Sewers overflowed in Duluth

Sewers overflowed in Duluth on Monday after another in a series of heavy rainstorms that has reversed a drought and even sent Lake Superior rising. Water rushing over already saturated ground gushed into Duluth's leaky sanitary sewage system that...

Sewers overflowed in Duluth on Monday after another in a series of heavy rainstorms that has reversed a drought and even sent Lake Superior rising.

Water rushing over already saturated ground gushed into Duluth's leaky sanitary sewage system that couldn't handle the load, causing overflows at manhole covers and pumping stations, the usual bottlenecks in the aged system. It was the worst rash of overflows in two years, though city and sanitary district officials didn't have figures Monday for how much sewage was released at each site.

Meanwhile, some streets were covered by water as storm sewers also overflowed when too much rain fell too fast. City officials are asking residents and businesses to keep storm sewer grates clear of leaves to help keep the water moving.

Rainfall totals for Sunday and Monday were 2.87 inches along Duluth's Lakewalk, 2.57 inches in Proctor, 2.20 inches in Lakeside and over an inch at Duluth International Airport. Some areas in Wisconsin also were hard hit.

"We had reports of up to 3 inches in parts of Douglas County, with street and basement flooding in Superior," said Mike Bettwy, assistant forecaster for the National Weather Service in Duluth.


County Highway FF between county highways F and H in Douglas County was closed Monday due to flooding. Patrol Superintendent Keith Armstrong of the county Highway Department said water as deep as 6 to 8 inches topped one section of the road, which crosses through the towns of Maple and Brule.

In addition, Monday's classes were canceled at Wisconsin Indianhead Technical College because of a power failure.

Even giant Lake Superior is showing signs of recovering, shooting upward for the past three weeks as its watershed receives above-normal rainfall.

Superior now is out of record monthly low levels for the first time since mid-August and is even above the level at this time last year. The lake remains more than a foot below normal for October, however.

Some basements in Duluth flooded because of sewage backups, and some minor street flooding was reported, said Steve Lipinski, utility operations manager for the city of Duluth.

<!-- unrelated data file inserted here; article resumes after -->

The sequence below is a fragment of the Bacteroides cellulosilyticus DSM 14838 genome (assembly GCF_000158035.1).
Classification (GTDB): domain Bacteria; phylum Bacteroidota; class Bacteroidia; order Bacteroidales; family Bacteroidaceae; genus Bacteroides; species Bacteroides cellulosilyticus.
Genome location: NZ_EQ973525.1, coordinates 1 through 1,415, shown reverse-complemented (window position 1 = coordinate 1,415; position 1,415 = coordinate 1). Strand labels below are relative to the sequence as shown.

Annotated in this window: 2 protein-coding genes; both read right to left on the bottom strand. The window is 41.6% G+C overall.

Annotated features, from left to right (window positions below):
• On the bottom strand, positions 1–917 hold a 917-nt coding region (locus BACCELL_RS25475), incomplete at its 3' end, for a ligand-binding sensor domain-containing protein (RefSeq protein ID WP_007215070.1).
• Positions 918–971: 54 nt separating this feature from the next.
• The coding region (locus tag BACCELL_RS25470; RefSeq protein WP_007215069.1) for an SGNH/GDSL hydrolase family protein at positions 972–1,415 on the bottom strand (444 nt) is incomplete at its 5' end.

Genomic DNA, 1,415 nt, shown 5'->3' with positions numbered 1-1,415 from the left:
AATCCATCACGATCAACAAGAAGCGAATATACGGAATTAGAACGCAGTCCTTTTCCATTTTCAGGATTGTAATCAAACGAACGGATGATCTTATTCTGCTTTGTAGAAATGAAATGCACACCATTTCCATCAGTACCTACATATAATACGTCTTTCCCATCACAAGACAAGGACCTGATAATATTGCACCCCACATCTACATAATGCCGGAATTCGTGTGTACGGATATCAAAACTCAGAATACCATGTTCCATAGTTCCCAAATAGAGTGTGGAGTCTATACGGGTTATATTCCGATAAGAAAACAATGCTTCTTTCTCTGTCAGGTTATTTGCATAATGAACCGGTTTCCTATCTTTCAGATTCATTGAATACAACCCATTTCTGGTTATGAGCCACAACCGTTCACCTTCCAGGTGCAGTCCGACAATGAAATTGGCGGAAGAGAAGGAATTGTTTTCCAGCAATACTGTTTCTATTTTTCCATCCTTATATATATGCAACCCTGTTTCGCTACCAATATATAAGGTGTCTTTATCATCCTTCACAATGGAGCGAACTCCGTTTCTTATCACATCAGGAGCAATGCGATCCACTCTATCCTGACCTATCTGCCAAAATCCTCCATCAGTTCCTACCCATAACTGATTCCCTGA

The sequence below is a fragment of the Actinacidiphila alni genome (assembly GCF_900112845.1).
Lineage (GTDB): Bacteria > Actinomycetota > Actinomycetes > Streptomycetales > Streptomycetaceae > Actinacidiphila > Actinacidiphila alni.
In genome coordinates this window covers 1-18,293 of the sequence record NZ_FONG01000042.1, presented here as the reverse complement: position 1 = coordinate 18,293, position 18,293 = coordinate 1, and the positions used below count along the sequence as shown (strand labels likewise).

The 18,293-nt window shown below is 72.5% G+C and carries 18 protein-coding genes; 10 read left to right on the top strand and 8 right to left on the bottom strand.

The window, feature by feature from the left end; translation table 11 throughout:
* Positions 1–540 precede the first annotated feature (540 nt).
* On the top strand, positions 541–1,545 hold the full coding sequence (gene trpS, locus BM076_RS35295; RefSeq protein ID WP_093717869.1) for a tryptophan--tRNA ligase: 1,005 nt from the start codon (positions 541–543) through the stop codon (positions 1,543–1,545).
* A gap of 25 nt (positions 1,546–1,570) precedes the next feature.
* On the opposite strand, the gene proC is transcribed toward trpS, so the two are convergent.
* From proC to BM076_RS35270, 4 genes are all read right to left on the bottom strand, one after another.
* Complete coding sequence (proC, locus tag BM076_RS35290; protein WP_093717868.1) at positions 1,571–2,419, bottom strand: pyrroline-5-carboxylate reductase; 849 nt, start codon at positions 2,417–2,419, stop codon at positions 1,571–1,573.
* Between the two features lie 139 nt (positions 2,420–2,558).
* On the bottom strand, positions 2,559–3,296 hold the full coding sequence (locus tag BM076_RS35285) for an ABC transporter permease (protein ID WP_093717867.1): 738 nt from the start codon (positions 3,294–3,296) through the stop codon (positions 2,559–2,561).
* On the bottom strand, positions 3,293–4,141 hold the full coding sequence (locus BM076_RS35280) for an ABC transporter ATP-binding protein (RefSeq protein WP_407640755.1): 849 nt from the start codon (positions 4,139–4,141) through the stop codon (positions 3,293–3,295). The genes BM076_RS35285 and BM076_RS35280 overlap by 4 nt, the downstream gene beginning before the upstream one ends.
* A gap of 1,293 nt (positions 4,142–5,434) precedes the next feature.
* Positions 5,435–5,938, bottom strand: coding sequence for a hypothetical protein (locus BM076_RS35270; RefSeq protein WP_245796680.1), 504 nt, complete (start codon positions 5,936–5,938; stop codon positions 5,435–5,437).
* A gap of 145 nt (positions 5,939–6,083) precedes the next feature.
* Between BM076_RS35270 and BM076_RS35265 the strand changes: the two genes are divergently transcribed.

"We've got a number of basement calls [Monday] morning and we're following up to see whether it's the main lines backing up or just a local issue," he said, adding that several manhole covers had blown off but were quickly replaced.

At least seven sewage overflows had occurred in Duluth and Proctor early Monday, including at the Western Lake Superior Sanitary District plant itself. Peak flow at the plant hit 150 million gallons per day, compared to the average flow of about 38 million gallons per day, said Karen Anderson, WLSSD spokeswoman.

All that extra water comes from rainfall that seeps into the sanitary sewage system underground, often through home basement drains or pumps that are illegally attached to the storm sewer system. Leaky sewer pipes between homes and streets and under streets also allow clean water to infiltrate and overwhelm the system.


The extra water causes bottlenecks at pumping stations and where large pipes meet, sending a mix of rainwater and untreated sewage into the environment -- including streets, ditches, creeks and Lake Superior.

WLSSD reported overflows Monday at sewage pumping stations at 19th Avenue East and the Lakewalk, Fifth Avenue East and the Lakewalk and the Polk Street pumping station at 110 Central Ave.; and at manholes between 10th and 18th Avenues East near London Road and in a remote area of Proctor.

The city reported an overflow at 52nd Avenue East at Dodge Street, also at a pumping station.

The public is warned not to come in contact with sewage overflows, and advisories have been issued not to come in contact with Lake Superior water along Duluth's Lakewalk because of the likelihood of high bacteria levels. The problem will pass quickly with clear weather.

Efforts to fix the overflow problem include requiring homeowners to disconnect their basement drains from the storm sewer system.

Giant holding tanks and catch basins also have been built at bottleneck sites in the system to hold overflows so they don't run into the environment, and have reduced the overflow compared to similar rainstorms in the past. It's been clear during the recent wet spell, however, that much more work needs to be done.

The U.S. Environmental Protection Agency and U.S. Attorney's office are deciding exactly what to require of the city and WLSSD to fix the problem. The city and WLSSD have pledged to fix the problem by 2016 at a cost of about $135 million.

Over the past three weeks, Duluth has received more rain than in the previous three months combined -- about 6.8 inches since Sept. 18 compared to 5.73 inches for all of June, July and August.


Only eight days into October, monthly rainfall already is nearly 2 inches above normal in Duluth.

Duluth sits just over 3 inches short for the year, and the deluge over the past three weeks has erased nearly all evidence of the 16-month drought that ended in August.

Maria Lockwood of the Superior Daily Telegram contributed to this report.

John Myers reports on the outdoors, natural resources and the environment for the Duluth News Tribune. You can reach him at
What To Read Next
Get Local